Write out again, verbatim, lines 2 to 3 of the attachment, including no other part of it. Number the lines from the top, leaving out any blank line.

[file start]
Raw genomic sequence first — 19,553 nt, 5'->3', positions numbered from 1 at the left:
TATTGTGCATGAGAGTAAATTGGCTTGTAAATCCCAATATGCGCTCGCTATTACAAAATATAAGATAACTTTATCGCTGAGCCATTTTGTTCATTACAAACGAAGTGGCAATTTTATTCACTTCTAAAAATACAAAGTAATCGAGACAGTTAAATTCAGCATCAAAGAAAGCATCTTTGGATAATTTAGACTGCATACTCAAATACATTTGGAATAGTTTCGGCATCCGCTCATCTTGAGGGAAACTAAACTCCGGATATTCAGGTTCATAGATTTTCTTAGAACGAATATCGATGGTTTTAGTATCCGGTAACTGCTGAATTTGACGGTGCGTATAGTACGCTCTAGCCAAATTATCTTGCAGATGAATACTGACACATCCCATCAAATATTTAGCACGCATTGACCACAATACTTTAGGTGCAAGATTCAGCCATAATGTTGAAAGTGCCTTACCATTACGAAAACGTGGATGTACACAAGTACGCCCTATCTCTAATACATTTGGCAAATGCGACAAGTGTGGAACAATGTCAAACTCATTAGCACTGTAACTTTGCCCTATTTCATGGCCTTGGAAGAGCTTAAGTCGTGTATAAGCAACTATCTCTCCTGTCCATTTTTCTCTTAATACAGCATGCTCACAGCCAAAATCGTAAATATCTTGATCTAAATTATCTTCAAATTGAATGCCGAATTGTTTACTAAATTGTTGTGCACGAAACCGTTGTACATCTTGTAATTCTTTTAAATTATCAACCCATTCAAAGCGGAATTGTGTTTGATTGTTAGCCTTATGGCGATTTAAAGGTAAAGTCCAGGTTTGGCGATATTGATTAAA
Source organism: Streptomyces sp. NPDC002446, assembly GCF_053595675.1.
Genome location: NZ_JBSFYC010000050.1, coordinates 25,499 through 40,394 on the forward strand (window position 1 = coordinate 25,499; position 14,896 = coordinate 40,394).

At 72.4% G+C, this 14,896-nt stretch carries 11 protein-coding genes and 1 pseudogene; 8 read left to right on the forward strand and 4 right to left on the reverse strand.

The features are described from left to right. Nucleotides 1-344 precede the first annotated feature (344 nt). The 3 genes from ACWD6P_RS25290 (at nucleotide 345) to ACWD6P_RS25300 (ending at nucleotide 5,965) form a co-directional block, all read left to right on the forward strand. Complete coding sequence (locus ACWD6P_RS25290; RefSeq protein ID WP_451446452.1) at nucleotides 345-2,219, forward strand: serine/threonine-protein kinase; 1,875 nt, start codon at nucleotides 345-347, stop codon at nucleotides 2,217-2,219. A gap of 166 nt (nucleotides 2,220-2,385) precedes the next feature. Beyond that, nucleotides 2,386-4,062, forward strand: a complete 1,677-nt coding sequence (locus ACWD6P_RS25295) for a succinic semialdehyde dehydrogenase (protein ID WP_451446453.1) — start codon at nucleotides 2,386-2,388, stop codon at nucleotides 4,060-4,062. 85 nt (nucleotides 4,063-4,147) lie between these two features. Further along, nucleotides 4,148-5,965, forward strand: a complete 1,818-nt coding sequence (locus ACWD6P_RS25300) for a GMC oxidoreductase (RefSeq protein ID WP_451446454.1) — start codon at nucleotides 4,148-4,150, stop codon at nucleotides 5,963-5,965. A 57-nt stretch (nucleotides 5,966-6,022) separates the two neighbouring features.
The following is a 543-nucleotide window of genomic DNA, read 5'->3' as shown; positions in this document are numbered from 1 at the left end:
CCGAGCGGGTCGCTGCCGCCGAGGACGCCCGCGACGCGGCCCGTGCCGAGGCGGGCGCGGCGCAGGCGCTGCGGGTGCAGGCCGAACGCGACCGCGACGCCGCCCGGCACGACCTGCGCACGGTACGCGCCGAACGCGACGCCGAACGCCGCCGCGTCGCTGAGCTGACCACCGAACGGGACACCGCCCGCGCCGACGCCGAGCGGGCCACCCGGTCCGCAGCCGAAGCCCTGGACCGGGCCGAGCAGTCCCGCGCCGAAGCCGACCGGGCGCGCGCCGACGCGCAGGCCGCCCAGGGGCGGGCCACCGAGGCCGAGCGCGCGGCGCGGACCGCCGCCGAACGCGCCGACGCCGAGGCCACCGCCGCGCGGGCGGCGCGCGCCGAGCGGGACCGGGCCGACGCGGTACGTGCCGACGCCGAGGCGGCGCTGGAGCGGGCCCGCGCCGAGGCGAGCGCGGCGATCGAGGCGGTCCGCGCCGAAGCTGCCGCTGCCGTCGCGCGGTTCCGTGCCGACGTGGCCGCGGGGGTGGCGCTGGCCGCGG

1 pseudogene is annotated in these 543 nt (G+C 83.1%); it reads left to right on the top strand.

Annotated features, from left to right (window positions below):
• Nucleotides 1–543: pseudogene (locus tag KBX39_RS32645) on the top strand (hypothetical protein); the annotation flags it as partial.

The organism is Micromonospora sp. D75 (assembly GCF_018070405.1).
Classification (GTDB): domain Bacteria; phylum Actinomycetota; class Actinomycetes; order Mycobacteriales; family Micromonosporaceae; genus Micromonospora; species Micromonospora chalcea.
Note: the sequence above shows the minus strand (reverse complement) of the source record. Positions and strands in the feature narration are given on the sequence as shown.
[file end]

TATTGTGCATGAGAGTAAATTGGCTTGTAAATCCCAATATGCGCTCGCTATTACAAAATATAAGATAACTTTATCGCTGAGCCATTTTGTTCATTACAAACGAAGTGGCAATTTTATTCACTTCTAAAAATACAAAGTAATCGAGACAGTTAAATTCAGCATCAAAGAAAGCATCTTTGGATAATTTAGACTGCATACTCAAATACATTTGGAATAGTTTCGGCATCCGCTCATCTTGAGGGAAACTAAACTCCGGATATTCAGGTTCATAGATTTTCTTAGAACGAATATCGATGGTTTTAGTATCCGGTAACTGCTGAATTTGACGGTGCGTATAGTACGCTCTAGCCAAATTATCTTGCAGATGAATACTGACACATCCCATCAAATATTTAGCACGCATTGACCACAATACTTTAGGTGCAAGATTCAGCCATAATGTTGAAAGTGCCTTACCATTACGAAAACGTGGATGTACACAAGTACGCCCTATCTCTAATACATTTGGCAAATGCGACAAGTGTGGAACAATGTCAAACTCATTAGCACTGTAACTTTGCCCTATTTCATGGCCTTGGAAGAGCTTAAGTCGTGTATAAGCAACTATCTCTCCTGTCCATTTTTCTCTTAATACAGCATGCTCACAGCCAAAATCGTAAATATCTTGATCTAAATTATCTTCAAATTGAATGCCGAATTGTTTACTAAATTGTTGTGCACGAAACCGTTGTACATCTTGTAATTCTTTTAAATTATCAACCCATTCAAAGCGGAATTGTGTTTGATTGTTAGCCTTATGGCGATTTAAAGGTAAAGTCCAGGTTTGGCGATATTGATTAAA
Source organism: Streptomyces sp. NPDC002446, assembly GCF_053595675.1.